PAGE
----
WASHINGTON, D.C. – Senator Heidi Heitkamp (D-ND) has pressed the U.S. Air Force to improve its plan for the expansion of the Powder River Training Complex (PRTC) airspace so it better addresses the concerns of local communities and businesses.
These improvements will help the Air Force keep the commitments it made to protect the commercial and safety interests of surrounding communities and local aviators, according to the senator.
Heitkamp called on the Air Force to provide better and more information to general aviation pilots, and to make sure aviators, as well as businesses that use the airspace and impacted medical facilities, have direct access to real-time information about Powder River training activity.
“Making sure our aviators, as well as local airports, businesses, and hospitals have a direct line to Air Force operations for Powder River is absolutely critical,” said Heitkamp. “While I’m encouraged by the Air Force’s commitment to heeding the economic concerns of surrounding communities, we must make sure aviators and businesses can easily access the information they need and get their questions answered. That’s why I’m asking the Air Force to take additional steps to make sure it is proactively working with these groups, and remedying their concerns. If the Air Force falls short of its commitments, businesses and livelihoods could be threatened — and that’s unacceptable. I’ll continue working together with the Air Force, the FAA, and our local towns and businesses to strike the right balance between strengthening our national security and allowing our regional businesses to flourish.”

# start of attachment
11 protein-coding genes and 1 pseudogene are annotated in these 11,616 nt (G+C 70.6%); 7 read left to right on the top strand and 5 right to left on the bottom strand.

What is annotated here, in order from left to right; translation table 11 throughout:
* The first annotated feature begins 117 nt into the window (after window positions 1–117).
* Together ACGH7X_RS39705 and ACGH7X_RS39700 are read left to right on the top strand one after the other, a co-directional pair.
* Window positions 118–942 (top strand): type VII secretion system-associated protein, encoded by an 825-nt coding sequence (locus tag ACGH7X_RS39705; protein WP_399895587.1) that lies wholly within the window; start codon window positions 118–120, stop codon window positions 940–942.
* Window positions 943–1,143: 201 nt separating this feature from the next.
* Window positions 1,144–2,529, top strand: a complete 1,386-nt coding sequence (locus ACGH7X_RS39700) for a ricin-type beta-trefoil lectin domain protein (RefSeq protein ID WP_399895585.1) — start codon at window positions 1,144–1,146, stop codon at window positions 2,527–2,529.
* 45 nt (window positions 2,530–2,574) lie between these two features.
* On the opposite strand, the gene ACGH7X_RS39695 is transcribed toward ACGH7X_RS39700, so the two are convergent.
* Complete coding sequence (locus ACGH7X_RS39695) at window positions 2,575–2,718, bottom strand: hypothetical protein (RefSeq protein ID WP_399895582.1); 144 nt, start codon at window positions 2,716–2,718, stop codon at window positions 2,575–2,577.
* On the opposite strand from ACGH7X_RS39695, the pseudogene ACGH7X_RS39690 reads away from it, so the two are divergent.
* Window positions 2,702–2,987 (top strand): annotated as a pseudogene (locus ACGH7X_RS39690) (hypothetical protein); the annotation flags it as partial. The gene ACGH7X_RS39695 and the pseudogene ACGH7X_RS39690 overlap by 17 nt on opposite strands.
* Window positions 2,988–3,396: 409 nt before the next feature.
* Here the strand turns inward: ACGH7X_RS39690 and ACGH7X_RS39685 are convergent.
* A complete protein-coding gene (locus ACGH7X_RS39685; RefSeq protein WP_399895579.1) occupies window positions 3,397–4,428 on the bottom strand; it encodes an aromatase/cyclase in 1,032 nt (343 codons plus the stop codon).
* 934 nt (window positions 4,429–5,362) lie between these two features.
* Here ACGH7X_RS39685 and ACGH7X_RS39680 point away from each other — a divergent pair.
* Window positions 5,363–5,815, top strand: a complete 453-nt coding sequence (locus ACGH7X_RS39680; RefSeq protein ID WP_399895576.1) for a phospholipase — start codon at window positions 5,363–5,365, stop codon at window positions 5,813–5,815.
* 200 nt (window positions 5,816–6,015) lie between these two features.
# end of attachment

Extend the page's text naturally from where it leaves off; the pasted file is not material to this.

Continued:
Heitkamp is calling on the Air Force to:
- Better communicate with general aviation, including pilots and businesses. The Air Force needs to proactively reach out to pilots and businesses so they have direct access up-to-the-minute information on Powder River activity, and can get their questions answered without having to go through unneeded bureaucracy, she noted.
- Address airspace for non-emergency medical flights. The Air Force already has a plan in place to help emergency medical flights quickly exit the region, but it must also reach out to medical facilities throughout the four-state region and prioritize access for non-emergency medical flights that transport doctors to rural hospitals to make sure access to care is not negatively impacted.
- Improve flexibility for local businesses. Any Memos of Understanding with area businesses must contain sufficient flexibility to allow regional businesses using airspace to adapt to changing situations, such as weather. The Air Force must also proactively reach out to Bowman Airport officials to make sure its overall plan contains sufficient flexibility to allow for the expansion of the facility.